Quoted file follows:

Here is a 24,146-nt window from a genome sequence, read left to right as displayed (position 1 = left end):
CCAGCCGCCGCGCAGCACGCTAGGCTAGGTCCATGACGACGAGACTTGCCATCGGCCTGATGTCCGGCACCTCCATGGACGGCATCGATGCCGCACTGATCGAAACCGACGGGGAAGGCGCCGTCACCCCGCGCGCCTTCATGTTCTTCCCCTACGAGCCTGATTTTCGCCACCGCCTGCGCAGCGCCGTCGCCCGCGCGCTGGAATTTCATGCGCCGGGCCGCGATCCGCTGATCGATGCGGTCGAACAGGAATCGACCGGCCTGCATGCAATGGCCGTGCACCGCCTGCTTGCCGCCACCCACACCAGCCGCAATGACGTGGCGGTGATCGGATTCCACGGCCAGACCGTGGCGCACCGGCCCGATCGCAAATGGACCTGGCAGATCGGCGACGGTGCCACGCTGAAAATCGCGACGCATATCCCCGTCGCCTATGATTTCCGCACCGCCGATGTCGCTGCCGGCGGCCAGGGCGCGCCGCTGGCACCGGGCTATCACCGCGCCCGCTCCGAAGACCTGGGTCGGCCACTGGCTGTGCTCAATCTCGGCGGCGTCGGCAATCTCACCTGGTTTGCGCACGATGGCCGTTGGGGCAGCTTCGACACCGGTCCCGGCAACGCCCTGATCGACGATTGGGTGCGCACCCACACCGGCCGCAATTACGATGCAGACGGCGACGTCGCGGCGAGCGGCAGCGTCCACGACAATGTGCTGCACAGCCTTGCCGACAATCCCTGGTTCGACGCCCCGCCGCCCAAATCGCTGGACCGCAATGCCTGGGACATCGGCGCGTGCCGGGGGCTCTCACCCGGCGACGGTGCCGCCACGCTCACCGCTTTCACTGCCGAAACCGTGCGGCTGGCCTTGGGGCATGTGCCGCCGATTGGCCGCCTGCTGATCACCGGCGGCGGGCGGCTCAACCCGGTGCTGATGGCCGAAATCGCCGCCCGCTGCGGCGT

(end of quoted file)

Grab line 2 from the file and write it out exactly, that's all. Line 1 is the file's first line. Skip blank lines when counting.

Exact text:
CCAGCCGCCGCGCAGCACGCTAGGCTAGGTCCATGACGACGAGACTTGCCATCGGCCTGATGTCCGGCACCTCCATGGACGGCATCGATGCCGCACTGATCGAAACCGACGGGGAAGGCGCCGTCACCCCGCGCGCCTTCATGTTCTTCCCCTACGAGCCTGATTTTCGCCACCGCCTGCGCAGCGCCGTCGCCCGCGCGCTGGAATTTCATGCGCCGGGCCGCGATCCGCTGATCGATGCGGTCGAACAGGAATCGACCGGCCTGCATGCAATGGCCGTGCACCGCCTGCTTGCCGCCACCCACACCAGCCGCAATGACGTGGCGGTGATCGGATTCCACGGCCAGACCGTGGCGCACCGGCCCGATCGCAAATGGACCTGGCAGATCGGCGACGGTGCCACGCTGAAAATCGCGACGCATATCCCCGTCGCCTATGATTTCCGCACCGCCGATGTCGCTGCCGGCGGCCAGGGCGCGCCGCTGGCACCGGGCTATCACCGCGCCCGCTCCGAAGACCTGGGTCGGCCACTGGCTGTGCTCAATCTCGGCGGCGTCGGCAATCTCACCTGGTTTGCGCACGATGGCCGTTGGGGCAGCTTCGACACCGGTCCCGGCAACGCCCTGATCGACGATTGGGTGCGCACCCACACCGGCCGCAATTACGATGCAGACGGCGACGTCGCGGCGAGCGGCAGCGTCCACGACAATGTGCTGCACAGCCTTGCCGACAATCCCTGGTTCGACGCCCCGCCGCCCAAATCGCTGGACCGCAATGCCTGGGACATCGGCGCGTGCCGGGGGCTCTCACCCGGCGACGGTGCCGCCACGCTCACCGCTTTCACTGCCGAAACCGTGCGGCTGGCCTTGGGGCATGTGCCGCCGATTGGCCGCCTGCTGATCACCGGCGGCGGGCGGCTCAACCCGGTGCTGATGGCCGAAATCGCCGCCCGCTGCGGCGT